Every week in this space, newly minted Eater columnist Robert Sietsema will zero in on a microneighborhood and its foodstuffs. We begin with a six-block stretch of Brighton Beach.
[Photos by Robert Sietsema]
Several blocks from the Coney Island beach and lined with autobody shops, Neptune Avenue is perhaps most famous as the location of Totonno's Pizzeria Napolitano, one of the city's most venerable and ancient pizza parlors. But that's not the end of this whimsically named thoroughfare—it continues jogging eastward all the way to Sheepshead Bay. Between Ocean Parkway and Coney Island Avenue, a quarter-mile north of the elevated B and Q stop in Brighton Beach, it settles into an urban groove, turning into one of Brooklyn's most interesting and diverse multi-ethnic neighborhoods.
This six-block stretch is home to an Islamic mosque and a Jewish yeshiva, multiple taquerias, an abandoned gas station, a handful of high-rise and many more low-slung brick apartment buildings, plumbing and roofing businesses, and a few frame houses that suggest the neighborhood was in its heyday in the 1950s. Walking down the street you'll see Pakistanis, Indians, Mexicans, Salvadorans, Turks, Russians, and immigrants from former Soviet republics, many in colorful outfits. A time-stained Cantonese carryout with the seemingly redundant name of Oriental Chinese posts its menu in Russian, while a Pakistani sporting goods store offers cricket bats, cleats, and uniforms. One anonymous-looking building with a tall tin smokestack proves to be a mikvah, a Jewish ritual bath.
Among the many Mexican bodegas, taquerias, and car services, El Jarochito ("Little Rude One," 195 Neptune Avenue, 718-769-4447) takes as its mascot a sombrero-wearing Speedy Gonzalez. Inside is a grocery store well-stocked with dried chiles, fresh Mexican herbs, canned goods, kilo-size stacks of tortillas, and such kitchenware as wooden tamale presses and ceramic bean pots. A breeze from the street on a sultry day sets the piñatas on the ceiling swaying. Behind the grocery is a beautiful rustic taqueria with two counters and an open kitchen in which a humongous cauldron is perpetually bubbling with pig parts. Choose from a limited menu of tacos, quesadillas, tortas, and the round Pueblan sandwiches called cemitas. Fillings run to chorizo, carne enchilada (spicy stewed pork), carnitas (sautéed pork tidbits), beef tripe and tongue, and grilled skirt steak.
But if you visit on weekends, you can score El Jarochito's specialty, famous throughout this part of Brooklyn, of barbacoa: tender long-braised goat, sold by the pound or loaded into tacos. The chorizo sausage is also homemade, skinless and rendered into big chunks by frying. When you order tacos, they come with flame-grilled jalapenos and green onions with white bulbs, and a cup of flame-red salsa made on the premises. If you want your taco wrapped in a flour tortilla instead of a corn one, it's called a gringa ("white woman"), referring to the preference for flour tortillas in Mexican food eaten north of the Rio Grande.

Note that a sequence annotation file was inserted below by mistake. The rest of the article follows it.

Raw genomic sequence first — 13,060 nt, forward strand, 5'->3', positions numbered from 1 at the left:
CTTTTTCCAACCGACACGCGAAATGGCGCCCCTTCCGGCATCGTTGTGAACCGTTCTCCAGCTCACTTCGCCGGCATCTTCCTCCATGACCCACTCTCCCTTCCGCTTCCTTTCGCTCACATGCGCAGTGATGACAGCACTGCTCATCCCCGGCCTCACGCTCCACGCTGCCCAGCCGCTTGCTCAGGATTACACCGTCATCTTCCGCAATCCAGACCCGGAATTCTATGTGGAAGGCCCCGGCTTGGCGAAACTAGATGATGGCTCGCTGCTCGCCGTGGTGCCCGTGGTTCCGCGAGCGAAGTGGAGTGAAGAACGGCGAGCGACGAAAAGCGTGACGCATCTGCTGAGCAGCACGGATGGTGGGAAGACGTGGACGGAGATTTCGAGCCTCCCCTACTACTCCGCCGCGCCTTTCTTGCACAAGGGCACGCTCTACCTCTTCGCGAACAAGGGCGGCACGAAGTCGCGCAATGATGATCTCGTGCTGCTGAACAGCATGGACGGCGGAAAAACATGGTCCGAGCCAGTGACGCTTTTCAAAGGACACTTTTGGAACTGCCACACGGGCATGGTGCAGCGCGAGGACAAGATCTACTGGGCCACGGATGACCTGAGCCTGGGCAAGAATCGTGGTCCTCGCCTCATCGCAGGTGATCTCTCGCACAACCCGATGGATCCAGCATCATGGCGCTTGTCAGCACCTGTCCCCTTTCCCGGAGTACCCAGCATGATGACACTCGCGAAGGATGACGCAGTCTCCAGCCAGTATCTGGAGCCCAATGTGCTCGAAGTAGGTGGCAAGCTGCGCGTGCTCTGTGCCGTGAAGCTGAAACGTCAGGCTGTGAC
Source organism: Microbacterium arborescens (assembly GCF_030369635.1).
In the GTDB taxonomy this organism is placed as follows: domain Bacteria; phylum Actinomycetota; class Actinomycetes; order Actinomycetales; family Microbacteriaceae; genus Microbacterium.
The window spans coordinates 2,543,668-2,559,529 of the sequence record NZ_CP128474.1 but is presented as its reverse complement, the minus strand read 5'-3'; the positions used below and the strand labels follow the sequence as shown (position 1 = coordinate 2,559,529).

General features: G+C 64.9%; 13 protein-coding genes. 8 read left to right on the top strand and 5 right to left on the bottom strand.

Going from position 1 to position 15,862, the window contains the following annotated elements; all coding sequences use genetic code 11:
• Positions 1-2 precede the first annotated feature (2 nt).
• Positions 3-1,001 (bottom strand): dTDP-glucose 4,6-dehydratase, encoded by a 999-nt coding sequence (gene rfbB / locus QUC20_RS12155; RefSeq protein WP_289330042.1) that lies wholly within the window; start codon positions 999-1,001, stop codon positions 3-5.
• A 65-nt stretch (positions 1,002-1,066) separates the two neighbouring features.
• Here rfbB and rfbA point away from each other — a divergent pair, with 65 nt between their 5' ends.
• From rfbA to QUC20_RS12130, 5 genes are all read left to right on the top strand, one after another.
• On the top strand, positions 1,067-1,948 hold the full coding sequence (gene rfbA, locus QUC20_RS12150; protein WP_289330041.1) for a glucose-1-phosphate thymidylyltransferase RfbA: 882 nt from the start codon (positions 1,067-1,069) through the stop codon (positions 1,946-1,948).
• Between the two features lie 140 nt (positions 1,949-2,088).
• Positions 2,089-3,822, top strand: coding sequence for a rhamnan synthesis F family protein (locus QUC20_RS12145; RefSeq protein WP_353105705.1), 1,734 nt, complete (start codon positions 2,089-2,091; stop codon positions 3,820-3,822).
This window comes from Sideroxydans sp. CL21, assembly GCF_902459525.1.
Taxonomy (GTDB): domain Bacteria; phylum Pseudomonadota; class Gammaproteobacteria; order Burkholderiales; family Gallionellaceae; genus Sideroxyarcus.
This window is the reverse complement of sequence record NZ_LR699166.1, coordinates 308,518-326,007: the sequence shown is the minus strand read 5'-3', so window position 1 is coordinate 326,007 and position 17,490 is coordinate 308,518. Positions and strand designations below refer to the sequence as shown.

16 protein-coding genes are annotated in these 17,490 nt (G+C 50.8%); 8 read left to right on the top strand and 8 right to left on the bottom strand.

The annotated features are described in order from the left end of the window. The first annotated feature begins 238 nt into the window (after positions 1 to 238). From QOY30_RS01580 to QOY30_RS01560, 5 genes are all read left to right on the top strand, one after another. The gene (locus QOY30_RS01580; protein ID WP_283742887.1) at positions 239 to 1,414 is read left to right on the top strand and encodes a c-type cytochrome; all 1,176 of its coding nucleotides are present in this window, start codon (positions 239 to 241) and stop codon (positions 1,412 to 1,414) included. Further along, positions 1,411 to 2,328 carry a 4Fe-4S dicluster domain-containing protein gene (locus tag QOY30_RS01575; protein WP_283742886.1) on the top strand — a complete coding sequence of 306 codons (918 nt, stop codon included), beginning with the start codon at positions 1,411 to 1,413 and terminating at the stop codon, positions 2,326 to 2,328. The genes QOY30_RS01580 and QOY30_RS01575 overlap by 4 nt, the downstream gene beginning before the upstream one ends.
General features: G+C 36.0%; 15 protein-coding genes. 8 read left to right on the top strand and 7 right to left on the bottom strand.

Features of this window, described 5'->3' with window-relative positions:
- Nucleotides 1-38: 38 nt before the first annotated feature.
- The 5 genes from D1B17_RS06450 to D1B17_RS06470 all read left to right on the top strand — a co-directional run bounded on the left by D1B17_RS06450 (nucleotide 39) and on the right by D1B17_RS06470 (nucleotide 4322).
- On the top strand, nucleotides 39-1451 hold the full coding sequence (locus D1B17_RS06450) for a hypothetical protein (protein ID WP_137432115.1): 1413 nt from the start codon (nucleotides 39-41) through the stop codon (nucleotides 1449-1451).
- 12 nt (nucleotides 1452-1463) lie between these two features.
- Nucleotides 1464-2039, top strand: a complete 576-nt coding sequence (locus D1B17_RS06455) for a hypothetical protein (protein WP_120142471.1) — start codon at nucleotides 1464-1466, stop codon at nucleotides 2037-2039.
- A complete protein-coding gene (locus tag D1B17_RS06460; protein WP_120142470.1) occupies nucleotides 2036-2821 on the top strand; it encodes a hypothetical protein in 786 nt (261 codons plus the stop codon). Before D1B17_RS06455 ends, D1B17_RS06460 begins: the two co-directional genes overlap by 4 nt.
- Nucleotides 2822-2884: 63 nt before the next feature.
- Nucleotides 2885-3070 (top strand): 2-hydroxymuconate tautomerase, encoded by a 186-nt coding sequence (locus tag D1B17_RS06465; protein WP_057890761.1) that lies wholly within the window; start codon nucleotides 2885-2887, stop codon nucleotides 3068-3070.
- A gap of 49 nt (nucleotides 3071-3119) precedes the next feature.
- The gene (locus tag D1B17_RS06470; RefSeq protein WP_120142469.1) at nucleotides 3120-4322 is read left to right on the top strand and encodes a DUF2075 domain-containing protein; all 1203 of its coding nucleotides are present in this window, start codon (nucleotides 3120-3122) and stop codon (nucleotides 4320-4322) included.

Across the street on the next block west is New Shama (232 Neptune Avenue, 718-368-1721), a Pakistani restaurant that shares a building with Omar Masjid, a mosque that became a center of relief efforts following Hurricane Sandy. A series of glass cases form an L, with hot stuff on one side and milk-based sweets—many of them fudge-like—on the other. Half the hot receptacles hold meat and poultry dishes, the other vegetarian items, many involving lentils or okra in thick curry gravy.
Keema (ground lamb) and pata (goat feet) are prominent offerings from an unwritten menu that changes daily on the hot side. A glass case filled with minced-chicken kebabs and samosa stands right next to the door, and there is plenty of seating at four-tops. A woman behind the counter takes your order with dignified aplomb and is glad to explain each of the dishes. And don't miss the tandoori breads like garlic naan, or the tandoori chicken, either.
Perhaps the most unusual food-related establishment in the area—and one that draws visitors from across the city—is Georgian Bread (265 Neptune Avenue, 718-332-8082). Hailing from the Republic of Georgia in the Caucasus Mountains, this bakery offers khachapuri —a nicely browned, circular flatbread filled with suluguni, a salty pickled cheese made from a combination of cow's and goat's milk. A smaller, turnover-size khachapuri is also available, as are a variety of other breads, including one shaped like a champion wrestler's belt, with long, baguette-like extensions on both ends.
You'll likely finish your khachapuri on the way back to the subway stop—it's that good—but also consider returning home with a bag of frozen khinkali, a Georgian dumpling shaped like the kind of ice pack you put on your head for a hangover. Stuffed with lamb and onions, these need to be boiled for 15 minutes or so, then dressed with one of the sauces sold in the refrigerator case of the bakery, tasting something like ketchup with cilantro. Wolf down one dumpling, and you'll find yourself returning to Georgian Bread the next week for more khachapuri and khinkali.
— Robert Sietsema